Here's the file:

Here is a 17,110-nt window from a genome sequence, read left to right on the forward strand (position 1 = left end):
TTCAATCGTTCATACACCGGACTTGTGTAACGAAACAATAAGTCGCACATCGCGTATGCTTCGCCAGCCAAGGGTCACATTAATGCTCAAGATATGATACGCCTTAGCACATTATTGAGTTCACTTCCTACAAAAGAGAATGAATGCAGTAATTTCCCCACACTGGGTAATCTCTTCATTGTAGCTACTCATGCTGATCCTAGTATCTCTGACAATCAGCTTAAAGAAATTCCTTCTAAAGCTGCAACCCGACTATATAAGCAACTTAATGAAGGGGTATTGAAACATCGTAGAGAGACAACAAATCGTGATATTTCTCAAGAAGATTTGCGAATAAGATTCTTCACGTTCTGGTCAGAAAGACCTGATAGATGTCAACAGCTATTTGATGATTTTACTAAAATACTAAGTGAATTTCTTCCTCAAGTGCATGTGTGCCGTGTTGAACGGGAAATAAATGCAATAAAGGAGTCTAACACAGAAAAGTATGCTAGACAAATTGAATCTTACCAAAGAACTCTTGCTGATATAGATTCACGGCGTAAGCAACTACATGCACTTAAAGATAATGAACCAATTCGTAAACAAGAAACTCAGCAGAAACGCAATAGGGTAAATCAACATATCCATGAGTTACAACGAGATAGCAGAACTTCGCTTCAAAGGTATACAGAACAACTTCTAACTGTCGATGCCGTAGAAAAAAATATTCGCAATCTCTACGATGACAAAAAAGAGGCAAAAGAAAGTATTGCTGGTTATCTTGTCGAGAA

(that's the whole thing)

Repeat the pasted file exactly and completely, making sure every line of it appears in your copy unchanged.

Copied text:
Here is a 17,110-nt window from a genome sequence, read left to right on the forward strand (position 1 = left end):
TTCAATCGTTCATACACCGGACTTGTGTAACGAAACAATAAGTCGCACATCGCGTATGCTTCGCCAGCCAAGGGTCACATTAATGCTCAAGATATGATACGCCTTAGCACATTATTGAGTTCACTTCCTACAAAAGAGAATGAATGCAGTAATTTCCCCACACTGGGTAATCTCTTCATTGTAGCTACTCATGCTGATCCTAGTATCTCTGACAATCAGCTTAAAGAAATTCCTTCTAAAGCTGCAACCCGACTATATAAGCAACTTAATGAAGGGGTATTGAAACATCGTAGAGAGACAACAAATCGTGATATTTCTCAAGAAGATTTGCGAATAAGATTCTTCACGTTCTGGTCAGAAAGACCTGATAGATGTCAACAGCTATTTGATGATTTTACTAAAATACTAAGTGAATTTCTTCCTCAAGTGCATGTGTGCCGTGTTGAACGGGAAATAAATGCAATAAAGGAGTCTAACACAGAAAAGTATGCTAGACAAATTGAATCTTACCAAAGAACTCTTGCTGATATAGATTCACGGCGTAAGCAACTACATGCACTTAAAGATAATGAACCAATTCGTAAACAAGAAACTCAGCAGAAACGCAATAGGGTAAATCAACATATCCATGAGTTACAACGAGATAGCAGAACTTCGCTTCAAAGGTATACAGAACAACTTCTAACTGTCGATGCCGTAGAAAAAAATATTCGCAATCTCTACGATGACAAAAAAGAGGCAAAAGAAAGTATTGCTGGTTATCTTGTCGAGAA